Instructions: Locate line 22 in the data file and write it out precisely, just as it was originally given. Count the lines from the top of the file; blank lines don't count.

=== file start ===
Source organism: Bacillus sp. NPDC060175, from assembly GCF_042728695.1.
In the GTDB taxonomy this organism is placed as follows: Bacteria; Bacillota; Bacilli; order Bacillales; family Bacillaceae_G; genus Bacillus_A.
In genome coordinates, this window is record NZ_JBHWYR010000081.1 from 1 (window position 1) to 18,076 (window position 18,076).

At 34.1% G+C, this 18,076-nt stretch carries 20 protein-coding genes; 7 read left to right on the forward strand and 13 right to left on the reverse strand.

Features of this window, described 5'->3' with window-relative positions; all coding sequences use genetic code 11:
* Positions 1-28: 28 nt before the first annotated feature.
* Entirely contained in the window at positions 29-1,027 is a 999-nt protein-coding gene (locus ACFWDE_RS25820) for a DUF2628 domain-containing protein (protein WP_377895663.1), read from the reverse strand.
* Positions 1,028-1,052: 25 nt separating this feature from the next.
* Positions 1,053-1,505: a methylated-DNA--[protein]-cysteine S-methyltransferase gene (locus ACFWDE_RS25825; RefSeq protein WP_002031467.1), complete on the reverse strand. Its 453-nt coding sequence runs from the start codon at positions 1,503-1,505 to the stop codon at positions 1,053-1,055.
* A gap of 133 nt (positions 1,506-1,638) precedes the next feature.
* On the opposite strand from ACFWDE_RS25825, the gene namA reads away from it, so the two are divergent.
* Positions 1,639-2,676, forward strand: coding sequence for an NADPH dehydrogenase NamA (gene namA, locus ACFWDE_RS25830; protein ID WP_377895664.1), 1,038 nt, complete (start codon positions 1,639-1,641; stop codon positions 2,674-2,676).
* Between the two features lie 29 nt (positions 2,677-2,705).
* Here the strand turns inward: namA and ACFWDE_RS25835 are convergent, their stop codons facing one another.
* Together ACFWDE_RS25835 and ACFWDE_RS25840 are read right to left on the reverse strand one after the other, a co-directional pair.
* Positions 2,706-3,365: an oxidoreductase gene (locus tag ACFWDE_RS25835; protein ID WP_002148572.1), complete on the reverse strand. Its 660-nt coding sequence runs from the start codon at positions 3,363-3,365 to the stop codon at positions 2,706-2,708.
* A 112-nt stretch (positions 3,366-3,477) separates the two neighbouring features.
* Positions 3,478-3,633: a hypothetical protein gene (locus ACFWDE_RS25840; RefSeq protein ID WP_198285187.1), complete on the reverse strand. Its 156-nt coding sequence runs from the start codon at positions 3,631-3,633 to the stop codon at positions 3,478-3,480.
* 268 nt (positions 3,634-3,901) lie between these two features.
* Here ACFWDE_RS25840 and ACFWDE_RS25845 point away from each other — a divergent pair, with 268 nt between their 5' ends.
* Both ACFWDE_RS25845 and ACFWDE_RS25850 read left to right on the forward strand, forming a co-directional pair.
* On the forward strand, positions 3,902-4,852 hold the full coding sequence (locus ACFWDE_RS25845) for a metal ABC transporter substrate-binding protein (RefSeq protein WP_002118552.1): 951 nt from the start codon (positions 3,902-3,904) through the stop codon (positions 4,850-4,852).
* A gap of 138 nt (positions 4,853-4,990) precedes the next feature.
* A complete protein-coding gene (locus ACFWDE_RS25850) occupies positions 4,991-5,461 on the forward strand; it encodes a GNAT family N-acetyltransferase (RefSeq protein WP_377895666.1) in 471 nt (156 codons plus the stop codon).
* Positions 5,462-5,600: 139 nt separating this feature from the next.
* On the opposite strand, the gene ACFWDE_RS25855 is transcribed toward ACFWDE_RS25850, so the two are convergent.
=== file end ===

* On the forward strand, positions 3,902-4,852 hold the full coding sequence (locus ACFWDE_RS25845) for a metal ABC transporter substrate-binding protein (RefSeq protein WP_002118552.1): 951 nt from the start codon (positions 3,902-3,904) through the stop codon (positions 4,850-4,852).